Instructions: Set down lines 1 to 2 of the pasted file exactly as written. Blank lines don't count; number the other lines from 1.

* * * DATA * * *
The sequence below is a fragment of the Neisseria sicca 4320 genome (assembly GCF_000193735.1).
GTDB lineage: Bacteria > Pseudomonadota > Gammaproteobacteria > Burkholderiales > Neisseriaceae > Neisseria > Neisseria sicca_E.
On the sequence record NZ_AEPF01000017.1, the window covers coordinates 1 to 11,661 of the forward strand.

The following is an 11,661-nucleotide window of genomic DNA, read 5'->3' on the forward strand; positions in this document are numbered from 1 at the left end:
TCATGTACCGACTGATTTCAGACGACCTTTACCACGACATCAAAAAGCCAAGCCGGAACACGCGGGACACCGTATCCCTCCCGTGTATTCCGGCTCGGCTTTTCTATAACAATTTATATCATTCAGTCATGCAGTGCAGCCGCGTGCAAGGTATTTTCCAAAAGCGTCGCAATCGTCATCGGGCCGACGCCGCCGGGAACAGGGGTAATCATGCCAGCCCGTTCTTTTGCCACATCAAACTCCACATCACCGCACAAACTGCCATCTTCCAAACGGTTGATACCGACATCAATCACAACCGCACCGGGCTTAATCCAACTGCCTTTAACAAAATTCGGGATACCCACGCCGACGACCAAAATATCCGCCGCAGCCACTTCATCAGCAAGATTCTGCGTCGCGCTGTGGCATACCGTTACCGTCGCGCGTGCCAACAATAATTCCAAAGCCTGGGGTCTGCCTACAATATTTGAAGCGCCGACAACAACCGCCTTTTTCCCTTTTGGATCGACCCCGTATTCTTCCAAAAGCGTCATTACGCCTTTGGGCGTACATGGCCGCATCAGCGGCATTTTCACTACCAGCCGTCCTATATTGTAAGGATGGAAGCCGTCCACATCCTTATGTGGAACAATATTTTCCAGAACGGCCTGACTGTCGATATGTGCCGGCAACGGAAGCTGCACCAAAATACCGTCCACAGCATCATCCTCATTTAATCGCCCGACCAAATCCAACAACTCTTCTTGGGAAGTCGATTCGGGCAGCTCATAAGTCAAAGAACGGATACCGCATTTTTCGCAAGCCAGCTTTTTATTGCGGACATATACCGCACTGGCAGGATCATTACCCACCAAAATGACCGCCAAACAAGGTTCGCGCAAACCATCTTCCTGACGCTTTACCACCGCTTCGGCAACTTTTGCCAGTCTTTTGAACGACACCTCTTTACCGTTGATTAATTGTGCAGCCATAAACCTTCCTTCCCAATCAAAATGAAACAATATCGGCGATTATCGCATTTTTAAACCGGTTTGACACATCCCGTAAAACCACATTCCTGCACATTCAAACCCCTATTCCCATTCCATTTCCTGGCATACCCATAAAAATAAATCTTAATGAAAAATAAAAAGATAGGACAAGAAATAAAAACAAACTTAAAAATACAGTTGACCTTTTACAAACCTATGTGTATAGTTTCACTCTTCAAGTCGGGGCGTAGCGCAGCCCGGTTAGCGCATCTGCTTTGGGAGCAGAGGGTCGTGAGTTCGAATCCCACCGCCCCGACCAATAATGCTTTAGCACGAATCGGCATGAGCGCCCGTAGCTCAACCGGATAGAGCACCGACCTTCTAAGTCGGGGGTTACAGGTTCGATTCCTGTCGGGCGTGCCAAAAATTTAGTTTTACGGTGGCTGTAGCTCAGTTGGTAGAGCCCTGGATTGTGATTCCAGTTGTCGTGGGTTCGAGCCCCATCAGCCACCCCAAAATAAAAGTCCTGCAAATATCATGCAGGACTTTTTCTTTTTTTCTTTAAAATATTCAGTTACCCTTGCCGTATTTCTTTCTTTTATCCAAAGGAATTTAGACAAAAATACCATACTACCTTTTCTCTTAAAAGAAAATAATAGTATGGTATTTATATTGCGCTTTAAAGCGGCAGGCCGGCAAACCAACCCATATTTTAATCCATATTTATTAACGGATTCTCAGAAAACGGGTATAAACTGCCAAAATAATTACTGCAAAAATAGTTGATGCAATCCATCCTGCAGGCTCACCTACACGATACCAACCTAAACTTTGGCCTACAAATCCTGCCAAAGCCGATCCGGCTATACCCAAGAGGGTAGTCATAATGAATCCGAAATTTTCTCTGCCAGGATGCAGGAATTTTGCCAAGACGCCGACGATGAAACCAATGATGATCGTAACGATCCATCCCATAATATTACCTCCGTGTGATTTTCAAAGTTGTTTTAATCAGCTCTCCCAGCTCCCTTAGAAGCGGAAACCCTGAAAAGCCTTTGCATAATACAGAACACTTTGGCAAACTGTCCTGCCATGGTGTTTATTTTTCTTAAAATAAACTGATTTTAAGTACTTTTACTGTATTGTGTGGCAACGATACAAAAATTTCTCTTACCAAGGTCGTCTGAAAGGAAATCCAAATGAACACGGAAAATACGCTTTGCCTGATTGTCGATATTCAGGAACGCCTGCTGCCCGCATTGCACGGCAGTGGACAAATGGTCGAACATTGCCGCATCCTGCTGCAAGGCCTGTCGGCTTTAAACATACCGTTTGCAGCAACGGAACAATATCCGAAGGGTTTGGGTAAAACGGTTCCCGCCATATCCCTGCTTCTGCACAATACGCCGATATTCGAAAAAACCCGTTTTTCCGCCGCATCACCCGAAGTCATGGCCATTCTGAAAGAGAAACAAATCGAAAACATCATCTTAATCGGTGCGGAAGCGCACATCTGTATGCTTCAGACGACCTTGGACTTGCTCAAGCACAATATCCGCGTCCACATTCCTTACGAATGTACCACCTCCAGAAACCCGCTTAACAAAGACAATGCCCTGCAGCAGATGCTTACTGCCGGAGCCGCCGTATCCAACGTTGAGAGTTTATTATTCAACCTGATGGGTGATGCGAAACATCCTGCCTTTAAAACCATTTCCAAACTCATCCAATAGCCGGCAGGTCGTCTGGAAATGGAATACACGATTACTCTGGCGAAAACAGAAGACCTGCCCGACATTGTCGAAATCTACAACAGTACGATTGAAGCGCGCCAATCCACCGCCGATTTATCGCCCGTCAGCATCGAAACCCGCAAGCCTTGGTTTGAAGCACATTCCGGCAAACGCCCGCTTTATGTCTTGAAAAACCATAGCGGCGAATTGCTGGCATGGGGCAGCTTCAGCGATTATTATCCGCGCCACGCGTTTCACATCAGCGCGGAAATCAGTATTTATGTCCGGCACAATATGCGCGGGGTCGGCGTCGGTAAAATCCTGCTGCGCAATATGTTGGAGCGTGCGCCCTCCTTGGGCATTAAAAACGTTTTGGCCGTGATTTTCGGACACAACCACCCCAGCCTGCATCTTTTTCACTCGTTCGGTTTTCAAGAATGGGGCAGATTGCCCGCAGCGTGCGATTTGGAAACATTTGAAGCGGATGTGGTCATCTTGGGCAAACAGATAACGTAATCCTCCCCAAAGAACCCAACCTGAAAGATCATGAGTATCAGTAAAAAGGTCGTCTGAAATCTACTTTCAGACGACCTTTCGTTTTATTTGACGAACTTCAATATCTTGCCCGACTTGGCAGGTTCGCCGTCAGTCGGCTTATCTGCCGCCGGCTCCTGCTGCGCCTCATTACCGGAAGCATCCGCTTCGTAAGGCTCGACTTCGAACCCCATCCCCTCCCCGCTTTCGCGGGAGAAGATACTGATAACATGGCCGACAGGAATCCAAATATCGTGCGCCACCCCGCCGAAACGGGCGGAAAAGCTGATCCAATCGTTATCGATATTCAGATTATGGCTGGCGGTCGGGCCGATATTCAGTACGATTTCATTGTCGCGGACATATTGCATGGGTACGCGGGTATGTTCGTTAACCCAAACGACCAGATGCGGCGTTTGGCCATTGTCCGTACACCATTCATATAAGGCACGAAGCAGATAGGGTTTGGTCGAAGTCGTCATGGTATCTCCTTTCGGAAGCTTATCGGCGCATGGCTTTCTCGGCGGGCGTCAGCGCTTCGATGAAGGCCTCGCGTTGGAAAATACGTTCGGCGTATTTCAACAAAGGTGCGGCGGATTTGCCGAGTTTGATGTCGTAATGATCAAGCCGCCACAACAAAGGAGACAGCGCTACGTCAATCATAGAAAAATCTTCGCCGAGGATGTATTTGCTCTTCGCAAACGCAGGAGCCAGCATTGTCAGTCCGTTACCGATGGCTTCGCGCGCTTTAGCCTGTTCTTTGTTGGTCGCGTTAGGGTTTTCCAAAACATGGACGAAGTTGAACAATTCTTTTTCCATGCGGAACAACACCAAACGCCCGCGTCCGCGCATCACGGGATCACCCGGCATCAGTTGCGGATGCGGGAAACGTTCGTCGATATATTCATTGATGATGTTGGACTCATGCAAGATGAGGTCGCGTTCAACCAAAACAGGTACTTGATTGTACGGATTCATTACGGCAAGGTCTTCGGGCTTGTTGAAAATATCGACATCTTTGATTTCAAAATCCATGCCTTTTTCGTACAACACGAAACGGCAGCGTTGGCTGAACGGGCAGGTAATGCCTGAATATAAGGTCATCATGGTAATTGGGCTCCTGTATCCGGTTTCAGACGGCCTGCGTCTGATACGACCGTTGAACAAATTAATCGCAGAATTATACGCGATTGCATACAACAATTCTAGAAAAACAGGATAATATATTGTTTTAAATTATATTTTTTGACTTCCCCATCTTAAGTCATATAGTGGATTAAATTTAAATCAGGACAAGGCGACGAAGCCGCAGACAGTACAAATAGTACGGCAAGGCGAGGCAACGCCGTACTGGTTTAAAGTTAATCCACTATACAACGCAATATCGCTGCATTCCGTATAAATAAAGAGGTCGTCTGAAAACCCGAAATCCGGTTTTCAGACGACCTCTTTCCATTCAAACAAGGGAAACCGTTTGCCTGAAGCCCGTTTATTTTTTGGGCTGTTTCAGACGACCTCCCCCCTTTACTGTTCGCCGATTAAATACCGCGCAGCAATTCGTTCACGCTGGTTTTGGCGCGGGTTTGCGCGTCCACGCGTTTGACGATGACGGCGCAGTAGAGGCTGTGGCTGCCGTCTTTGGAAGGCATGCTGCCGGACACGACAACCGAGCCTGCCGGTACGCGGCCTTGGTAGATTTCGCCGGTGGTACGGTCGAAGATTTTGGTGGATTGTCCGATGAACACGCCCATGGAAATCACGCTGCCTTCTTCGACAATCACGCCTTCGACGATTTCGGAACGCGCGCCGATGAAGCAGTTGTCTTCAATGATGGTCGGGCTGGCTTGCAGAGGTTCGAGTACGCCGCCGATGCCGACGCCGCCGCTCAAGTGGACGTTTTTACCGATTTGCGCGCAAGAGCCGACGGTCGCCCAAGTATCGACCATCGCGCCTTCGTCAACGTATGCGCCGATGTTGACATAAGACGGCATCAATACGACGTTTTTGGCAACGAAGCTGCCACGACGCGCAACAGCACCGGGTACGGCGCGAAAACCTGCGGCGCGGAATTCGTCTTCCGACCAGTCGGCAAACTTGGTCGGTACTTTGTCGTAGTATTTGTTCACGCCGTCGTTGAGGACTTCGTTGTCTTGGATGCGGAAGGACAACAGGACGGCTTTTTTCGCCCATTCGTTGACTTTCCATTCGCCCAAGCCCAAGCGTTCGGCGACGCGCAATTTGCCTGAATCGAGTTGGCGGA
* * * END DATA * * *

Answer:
The sequence below is a fragment of the Neisseria sicca 4320 genome (assembly GCF_000193735.1).
GTDB lineage: Bacteria > Pseudomonadota > Gammaproteobacteria > Burkholderiales > Neisseriaceae > Neisseria > Neisseria sicca_E.